Unanswered Questions About Margin Recommendations for Primary Cutaneous Melanoma

Authors: Joyce Y. Wong MDa and Vernon K. Sondak MDa
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  • a From the Department of Cutaneous Oncology, H. Lee Moffitt Cancer Center, and Departments of Oncologic Sciences and Surgery, University of South Florida College of Medicine, Tampa, Florida.

Radical wide excision with appropriate margins based on depth of tumor invasion has been the standard adopted in NCCN and national clinical practice guidelines in oncology based on randomized controlled trial data. When carefully scrutinized, however, questions remain unanswered about what constitute appropriate margins in many frequently encountered clinical situations. In addition to the single characteristic of tumor depth, factors such as primary tumor location, histologic classification, and even specific patient characteristics may all contribute to risk for local recurrence, and therefore should potentially be considered in margin recommendations. This article addresses current uncertainty surrounding optimal margin status in primary cutaneous melanoma.

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Release date: March 5, 2012; Expiration date: March 5, 2013.

Learning Objectives

Upon completion of this activity, participants will be able to:

  • Distinguish current recommendations for surgical margins in excision of melanoma

  • Evaluate different methods for the biopsy of melanoma and the role of expert pathologists

  • Analyze surgical practices for melanoma

  • Assess how to manage nevi among patients with melanoma

Surgical removal remains the mainstay of treatment for primary cutaneous melanoma, and is generally considered one of the most noncontroversial aspects of melanoma management. Because the term wide local excision has no specific meaning nor a corresponding procedural billing code, the authors prefer the term radical wide excision to refer to any surgical procedure for primary melanoma intended to 1) include a minimum measured margin of normal-appearing skin in all radial directions surrounding the melanoma biopsy scar and/or any residual pigmented lesion at that site (wide excision); and 2) extend downward to the level of the investing muscular fascia (radical excision). The current NCCN Clinical Practice Guidelines in Oncology (NCCN Guidelines) for Melanoma (available in this issue and online at www.NCCN.org)1 and those of Europe2 and of Australia and New Zealand3 all recommend 1- to 2-cm excision margins predicated on the Breslow thickness of the primary tumor (Table 1). However, in this era of personalized medicine, it seems evident that factors other than the tumor’s thickness should at least be considered in surgical decision-making.

Unanswered Questions About Excision Margins

Excision margin recommendations are based on the results of randomized controlled trials conducted in different patient populations comparing various margins. Most surgeons accept these recommendations at face value, rarely considering the many situations in which questions remain. Recognizing these questions may prompt retrospective or prospective studies to better answer them, and perhaps permit true personalization of surgical recommendations.

Table 1

Current Guidelines for Excision Margins in Primary Cutaneous Melanoma

Table 1

Should Margin Recommendations Differ Based on Nodal Status?

Virtually all prospective studies excluded patients with clinically evident nodal metastases, and none were conducted in patients staged using sentinel lymph node biopsy.48 None were adequately powered to detect small but potentially clinically significant differences in local recurrence or mortality rates, and in fact no study has ever shown a difference between the narrow and wide excision arms for either of these end points.9 Moreover, these underpowered studies had virtually no ability to identify subsets of patients at higher risk for recurrence with narrower margins. Locoregional recurrence is likely to be substantially greater in node-positive patients, especially those with macroscopic node-positive disease. This is only one example of a relatively commonplace scenario in which legitimate questions can be raised about available guideline recommendations; others abound.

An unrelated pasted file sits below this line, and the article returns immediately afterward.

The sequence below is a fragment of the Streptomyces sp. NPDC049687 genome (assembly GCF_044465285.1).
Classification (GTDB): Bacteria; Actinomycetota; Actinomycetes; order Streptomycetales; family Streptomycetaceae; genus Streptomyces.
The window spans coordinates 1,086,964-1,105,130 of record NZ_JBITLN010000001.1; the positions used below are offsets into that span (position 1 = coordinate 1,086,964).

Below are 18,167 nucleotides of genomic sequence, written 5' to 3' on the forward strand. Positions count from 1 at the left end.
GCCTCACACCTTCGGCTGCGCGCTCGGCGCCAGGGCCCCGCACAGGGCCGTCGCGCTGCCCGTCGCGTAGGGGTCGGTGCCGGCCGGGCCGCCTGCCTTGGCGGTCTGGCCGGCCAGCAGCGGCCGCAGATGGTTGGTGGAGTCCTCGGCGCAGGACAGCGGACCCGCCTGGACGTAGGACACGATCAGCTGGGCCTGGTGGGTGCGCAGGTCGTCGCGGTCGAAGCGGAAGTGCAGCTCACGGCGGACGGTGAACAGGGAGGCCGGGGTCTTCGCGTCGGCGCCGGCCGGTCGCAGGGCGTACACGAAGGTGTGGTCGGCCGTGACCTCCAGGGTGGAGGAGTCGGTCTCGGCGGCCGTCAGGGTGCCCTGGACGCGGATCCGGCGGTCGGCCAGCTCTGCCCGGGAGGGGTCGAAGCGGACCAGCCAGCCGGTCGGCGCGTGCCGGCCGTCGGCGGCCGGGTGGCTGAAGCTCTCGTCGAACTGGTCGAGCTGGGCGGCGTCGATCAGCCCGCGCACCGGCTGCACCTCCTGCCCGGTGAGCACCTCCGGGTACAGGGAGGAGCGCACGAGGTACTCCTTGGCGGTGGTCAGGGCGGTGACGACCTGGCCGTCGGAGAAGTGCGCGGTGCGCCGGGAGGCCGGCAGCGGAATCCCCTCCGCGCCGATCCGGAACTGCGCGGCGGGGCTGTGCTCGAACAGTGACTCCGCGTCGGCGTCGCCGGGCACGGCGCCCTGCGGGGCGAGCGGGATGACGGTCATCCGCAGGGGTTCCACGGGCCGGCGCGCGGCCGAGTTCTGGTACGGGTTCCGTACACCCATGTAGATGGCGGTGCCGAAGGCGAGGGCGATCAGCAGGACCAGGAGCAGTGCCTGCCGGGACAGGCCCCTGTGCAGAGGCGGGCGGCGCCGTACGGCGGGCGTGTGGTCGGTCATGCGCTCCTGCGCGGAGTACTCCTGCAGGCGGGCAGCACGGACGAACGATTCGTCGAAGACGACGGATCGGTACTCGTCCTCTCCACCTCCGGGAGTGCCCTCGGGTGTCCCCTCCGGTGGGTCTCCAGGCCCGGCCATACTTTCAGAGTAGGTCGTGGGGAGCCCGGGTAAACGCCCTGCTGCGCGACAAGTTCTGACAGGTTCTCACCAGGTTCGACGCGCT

How Much of an Increase in Local Recurrence or Death is Justifiable to Avoid a Split- or Full-Thickness Skin Graft for Melanomas 1 to 2 mm in Thickness?

Treatment recommendations for melanomas 1 to 2 mm in thickness remain vague, with narrower margins recommended when they would permit primary closure.1,3 Local recurrences were numerically more common with 1-cm margins in at least one trial.4 Studies have found that full-thickness skin grafts procured from the sentinel node biopsy site provide an excellent cosmetic result and decrease the need to compromise on margin width in melanomas of intermediate thickness.10

Might Excision Margins Larger Than 2 cm Be Associated With Lower Recurrence Rates for Thick Melanomas, Particularly Those With Angiolymphatic Invasion or Gross or Microscopic Satellitosis?

No randomized trial has specifically evaluated melanomas thicker than 4 mm, and virtually all trials have excluded melanomas with clinically evident satellitosis, although these tumors have the highest likelihood of local recurrence. Melanomas 2 mm or larger have been evaluated in prospective trials comparing 1- versus 3-cm7 or 2 versus 4- or 5-cm margins.46,8 Most outcomes were actually the same for patients undergoing narrow margin excisions, suggesting that wider margins did not confer a recurrence-free advantage. Thus, the widest margin recommendation currently is 2 cm for intermediate or thick melanomas, regardless of any other factors.

Should Melanomas With Ulceration and High Mitotic Count Be Treated With Different Margins Compared With Other Tumors?

The current AJCC staging of primary tumor status (T status) is based on tumor depth, and subdivided based on presence of ulceration. T1 lesions are further subcategorized based on mitotic count.11 Both ulceration and a mitotic count greater than 0 are considered poor histologic features and confer significantly worse overall survival1214 but do not currently factor into recommendations for excision margins. Analysis of patients with intermediate-thickness melanoma identified ulceration as a significant predictor of local recurrence, showing a 6.6% recurrence rate with ulceration compared with 1.1% in the absence of ulceration.5 However, no randomized data are currently available to suggest that margins larger than 2 cm are warranted for ulcerated lesions, irrespective of thickness.